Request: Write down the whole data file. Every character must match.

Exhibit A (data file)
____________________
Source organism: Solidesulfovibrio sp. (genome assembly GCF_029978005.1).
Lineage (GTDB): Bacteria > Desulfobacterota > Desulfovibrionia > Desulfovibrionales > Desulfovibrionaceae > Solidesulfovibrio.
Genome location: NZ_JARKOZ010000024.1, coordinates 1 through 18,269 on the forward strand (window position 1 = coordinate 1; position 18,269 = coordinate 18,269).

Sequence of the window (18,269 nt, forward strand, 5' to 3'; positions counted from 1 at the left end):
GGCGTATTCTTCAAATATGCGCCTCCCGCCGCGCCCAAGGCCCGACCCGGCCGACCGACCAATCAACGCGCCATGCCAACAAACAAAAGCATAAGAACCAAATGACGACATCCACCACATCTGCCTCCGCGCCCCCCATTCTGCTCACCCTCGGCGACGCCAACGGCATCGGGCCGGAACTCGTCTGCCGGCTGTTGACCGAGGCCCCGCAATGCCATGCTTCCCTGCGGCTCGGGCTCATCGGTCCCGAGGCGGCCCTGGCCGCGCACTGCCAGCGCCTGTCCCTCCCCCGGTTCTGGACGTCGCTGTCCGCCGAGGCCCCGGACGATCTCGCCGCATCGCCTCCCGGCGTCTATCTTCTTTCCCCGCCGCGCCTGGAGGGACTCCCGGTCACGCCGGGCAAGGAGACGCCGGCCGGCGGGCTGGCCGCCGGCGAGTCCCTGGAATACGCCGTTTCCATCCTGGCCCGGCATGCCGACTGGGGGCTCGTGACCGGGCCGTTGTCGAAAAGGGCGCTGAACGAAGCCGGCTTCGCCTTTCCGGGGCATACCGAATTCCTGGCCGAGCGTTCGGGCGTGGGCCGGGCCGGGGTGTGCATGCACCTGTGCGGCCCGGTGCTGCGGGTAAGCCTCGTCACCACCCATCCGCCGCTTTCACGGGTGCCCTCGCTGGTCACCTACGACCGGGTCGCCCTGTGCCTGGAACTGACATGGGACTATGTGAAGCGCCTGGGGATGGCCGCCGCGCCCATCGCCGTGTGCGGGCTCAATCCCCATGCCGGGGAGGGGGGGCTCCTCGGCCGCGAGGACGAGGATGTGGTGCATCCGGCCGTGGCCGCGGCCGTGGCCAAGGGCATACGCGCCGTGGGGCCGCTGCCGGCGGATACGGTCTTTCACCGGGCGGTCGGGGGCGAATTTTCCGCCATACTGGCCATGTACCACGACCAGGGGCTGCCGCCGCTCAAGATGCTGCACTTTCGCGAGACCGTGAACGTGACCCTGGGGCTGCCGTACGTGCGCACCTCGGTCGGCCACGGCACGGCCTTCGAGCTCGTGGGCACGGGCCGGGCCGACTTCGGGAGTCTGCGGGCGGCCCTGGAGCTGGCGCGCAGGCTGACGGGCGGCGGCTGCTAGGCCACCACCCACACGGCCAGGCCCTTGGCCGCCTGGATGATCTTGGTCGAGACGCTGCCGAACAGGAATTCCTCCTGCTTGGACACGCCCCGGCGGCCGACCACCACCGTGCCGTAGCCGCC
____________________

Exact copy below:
Source organism: Solidesulfovibrio sp. (genome assembly GCF_029978005.1).
Lineage (GTDB): Bacteria > Desulfobacterota > Desulfovibrionia > Desulfovibrionales > Desulfovibrionaceae > Solidesulfovibrio.
Genome location: NZ_JARKOZ010000024.1, coordinates 1 through 18,269 on the forward strand (window position 1 = coordinate 1; position 18,269 = coordinate 18,269).

Sequence of the window (18,269 nt, forward strand, 5' to 3'; positions counted from 1 at the left end):
GGCGTATTCTTCAAATATGCGCCTCCCGCCGCGCCCAAGGCCCGACCCGGCCGACCGACCAATCAACGCGCCATGCCAACAAACAAAAGCATAAGAACCAAATGACGACATCCACCACATCTGCCTCCGCGCCCCCCATTCTGCTCACCCTCGGCGACGCCAACGGCATCGGGCCGGAACTCGTCTGCCGGCTGTTGACCGAGGCCCCGCAATGCCATGCTTCCCTGCGGCTCGGGCTCATCGGTCCCGAGGCGGCCCTGGCCGCGCACTGCCAGCGCCTGTCCCTCCCCCGGTTCTGGACGTCGCTGTCCGCCGAGGCCCCGGACGATCTCGCCGCATCGCCTCCCGGCGTCTATCTTCTTTCCCCGCCGCGCCTGGAGGGACTCCCGGTCACGCCGGGCAAGGAGACGCCGGCCGGCGGGCTGGCCGCCGGCGAGTCCCTGGAATACGCCGTTTCCATCCTGGCCCGGCATGCCGACTGGGGGCTCGTGACCGGGCCGTTGTCGAAAAGGGCGCTGAACGAAGCCGGCTTCGCCTTTCCGGGGCATACCGAATTCCTGGCCGAGCGTTCGGGCGTGGGCCGGGCCGGGGTGTGCATGCACCTGTGCGGCCCGGTGCTGCGGGTAAGCCTCGTCACCACCCATCCGCCGCTTTCACGGGTGCCCTCGCTGGTCACCTACGACCGGGTCGCCCTGTGCCTGGAACTGACATGGGACTATGTGAAGCGCCTGGGGATGGCCGCCGCGCCCATCGCCGTGTGCGGGCTCAATCCCCATGCCGGGGAGGGGGGGCTCCTCGGCCGCGAGGACGAGGATGTGGTGCATCCGGCCGTGGCCGCGGCCGTGGCCAAGGGCATACGCGCCGTGGGGCCGCTGCCGGCGGATACGGTCTTTCACCGGGCGGTCGGGGGCGAATTTTCCGCCATACTGGCCATGTACCACGACCAGGGGCTGCCGCCGCTCAAGATGCTGCACTTTCGCGAGACCGTGAACGTGACCCTGGGGCTGCCGTACGTGCGCACCTCGGTCGGCCACGGCACGGCCTTCGAGCTCGTGGGCACGGGCCGGGCCGACTTCGGGAGTCTGCGGGCGGCCCTGGAGCTGGCGCGCAGGCTGACGGGCGGCGGCTGCTAGGCCACCACCCACACGGCCAGGCCCTTGGCCGCCTGGATGATCTTGGTCGAGACGCTGCCGAACAGGAATTCCTCCTGCTTGGACACGCCCCGGCGGCCGACCACCACCGTGCCGTAGCCGCC